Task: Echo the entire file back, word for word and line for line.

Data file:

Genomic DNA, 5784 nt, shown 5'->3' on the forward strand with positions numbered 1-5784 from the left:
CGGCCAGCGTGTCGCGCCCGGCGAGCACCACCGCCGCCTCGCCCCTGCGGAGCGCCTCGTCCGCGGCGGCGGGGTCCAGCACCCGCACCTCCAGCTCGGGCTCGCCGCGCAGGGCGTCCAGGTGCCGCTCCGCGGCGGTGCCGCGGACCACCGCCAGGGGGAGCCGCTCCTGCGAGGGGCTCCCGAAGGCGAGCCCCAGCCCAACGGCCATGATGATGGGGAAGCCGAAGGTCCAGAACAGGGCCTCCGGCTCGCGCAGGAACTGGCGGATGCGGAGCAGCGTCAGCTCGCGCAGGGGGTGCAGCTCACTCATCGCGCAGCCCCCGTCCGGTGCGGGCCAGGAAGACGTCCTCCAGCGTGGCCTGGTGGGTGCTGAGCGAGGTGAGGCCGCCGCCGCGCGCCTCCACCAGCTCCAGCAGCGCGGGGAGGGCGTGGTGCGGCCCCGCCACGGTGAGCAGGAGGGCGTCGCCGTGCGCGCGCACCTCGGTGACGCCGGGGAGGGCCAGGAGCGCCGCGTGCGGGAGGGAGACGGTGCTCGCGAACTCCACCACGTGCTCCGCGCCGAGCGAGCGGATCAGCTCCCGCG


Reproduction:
Genomic DNA, 5784 nt, shown 5'->3' on the forward strand with positions numbered 1-5784 from the left:
CGGCCAGCGTGTCGCGCCCGGCGAGCACCACCGCCGCCTCGCCCCTGCGGAGCGCCTCGTCCGCGGCGGCGGGGTCCAGCACCCGCACCTCCAGCTCGGGCTCGCCGCGCAGGGCGTCCAGGTGCCGCTCCGCGGCGGTGCCGCGGACCACCGCCAGGGGGAGCCGCTCCTGCGAGGGGCTCCCGAAGGCGAGCCCCAGCCCAACGGCCATGATGATGGGGAAGCCGAAGGTCCAGAACAGGGCCTCCGGCTCGCGCAGGAACTGGCGGATGCGGAGCAGCGTCAGCTCGCGCAGGGGGTGCAGCTCACTCATCGCGCAGCCCCCGTCCGGTGCGGGCCAGGAAGACGTCCTCCAGCGTGGCCTGGTGGGTGCTGAGCGAGGTGAGGCCGCCGCCGCGCGCCTCCACCAGCTCCAGCAGCGCGGGGAGGGCGTGGTGCGGCCCCGCCACGGTGAGCAGGAGGGCGTCGCCGTGCGCGCGCACCTCGGTGACGCCGGGGAGGGCCAGGAGCGCCGCGTGCGGGAGGGAGACGGTGCTCGCGAACTCCACCACGTGCTCCGCGCCGAGCGAGCGGATCAGCTCCCGCG